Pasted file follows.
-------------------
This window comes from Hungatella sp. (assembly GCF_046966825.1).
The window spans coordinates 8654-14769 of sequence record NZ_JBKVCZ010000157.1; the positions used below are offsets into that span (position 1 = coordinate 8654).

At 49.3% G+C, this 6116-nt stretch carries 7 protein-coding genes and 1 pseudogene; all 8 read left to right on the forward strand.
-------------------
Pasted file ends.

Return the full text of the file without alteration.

This window comes from Hungatella sp. (assembly GCF_046966825.1).
The window spans coordinates 8654-14769 of sequence record NZ_JBKVCZ010000157.1; the positions used below are offsets into that span (position 1 = coordinate 8654).

At 49.3% G+C, this 6116-nt stretch carries 7 protein-coding genes and 1 pseudogene; all 8 read left to right on the forward strand.